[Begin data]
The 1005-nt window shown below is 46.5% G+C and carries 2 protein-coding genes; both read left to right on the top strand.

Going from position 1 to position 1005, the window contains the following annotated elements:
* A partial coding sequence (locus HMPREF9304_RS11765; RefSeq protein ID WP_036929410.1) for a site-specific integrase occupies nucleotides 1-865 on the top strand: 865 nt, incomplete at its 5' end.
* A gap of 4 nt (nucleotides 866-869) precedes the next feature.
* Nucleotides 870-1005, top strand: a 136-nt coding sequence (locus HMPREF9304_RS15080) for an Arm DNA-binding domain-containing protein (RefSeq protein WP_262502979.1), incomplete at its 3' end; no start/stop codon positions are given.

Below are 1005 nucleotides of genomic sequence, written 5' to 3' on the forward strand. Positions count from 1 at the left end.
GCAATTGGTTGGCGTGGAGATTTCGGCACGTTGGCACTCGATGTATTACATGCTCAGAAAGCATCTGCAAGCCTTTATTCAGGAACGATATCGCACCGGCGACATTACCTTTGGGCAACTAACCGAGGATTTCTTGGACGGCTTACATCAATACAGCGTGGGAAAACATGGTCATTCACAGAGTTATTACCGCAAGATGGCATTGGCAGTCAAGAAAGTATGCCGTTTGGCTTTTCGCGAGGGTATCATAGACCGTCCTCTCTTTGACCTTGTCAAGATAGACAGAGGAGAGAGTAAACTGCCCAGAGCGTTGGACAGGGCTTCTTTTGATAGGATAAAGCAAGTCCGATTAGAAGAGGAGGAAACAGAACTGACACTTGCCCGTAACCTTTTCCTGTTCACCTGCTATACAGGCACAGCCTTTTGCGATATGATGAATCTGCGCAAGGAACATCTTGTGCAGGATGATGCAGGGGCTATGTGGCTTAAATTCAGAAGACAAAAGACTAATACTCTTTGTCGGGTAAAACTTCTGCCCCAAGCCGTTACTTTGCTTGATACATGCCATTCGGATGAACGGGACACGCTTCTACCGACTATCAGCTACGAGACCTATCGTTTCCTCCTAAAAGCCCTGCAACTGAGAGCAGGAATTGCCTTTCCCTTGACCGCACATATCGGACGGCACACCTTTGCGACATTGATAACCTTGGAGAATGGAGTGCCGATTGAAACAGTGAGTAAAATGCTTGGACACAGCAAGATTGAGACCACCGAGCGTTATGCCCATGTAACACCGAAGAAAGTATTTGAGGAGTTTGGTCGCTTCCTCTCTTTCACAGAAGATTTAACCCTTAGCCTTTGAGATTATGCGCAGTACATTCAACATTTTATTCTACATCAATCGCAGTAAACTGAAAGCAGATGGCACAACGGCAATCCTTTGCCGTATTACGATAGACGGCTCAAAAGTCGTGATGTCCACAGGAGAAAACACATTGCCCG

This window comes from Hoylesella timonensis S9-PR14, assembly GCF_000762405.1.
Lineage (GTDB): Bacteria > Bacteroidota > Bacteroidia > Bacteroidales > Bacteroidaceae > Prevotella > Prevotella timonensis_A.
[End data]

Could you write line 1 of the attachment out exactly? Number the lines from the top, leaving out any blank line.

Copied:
The 1005-nt window shown below is 46.5% G+C and carries 2 protein-coding genes; both read left to right on the top strand.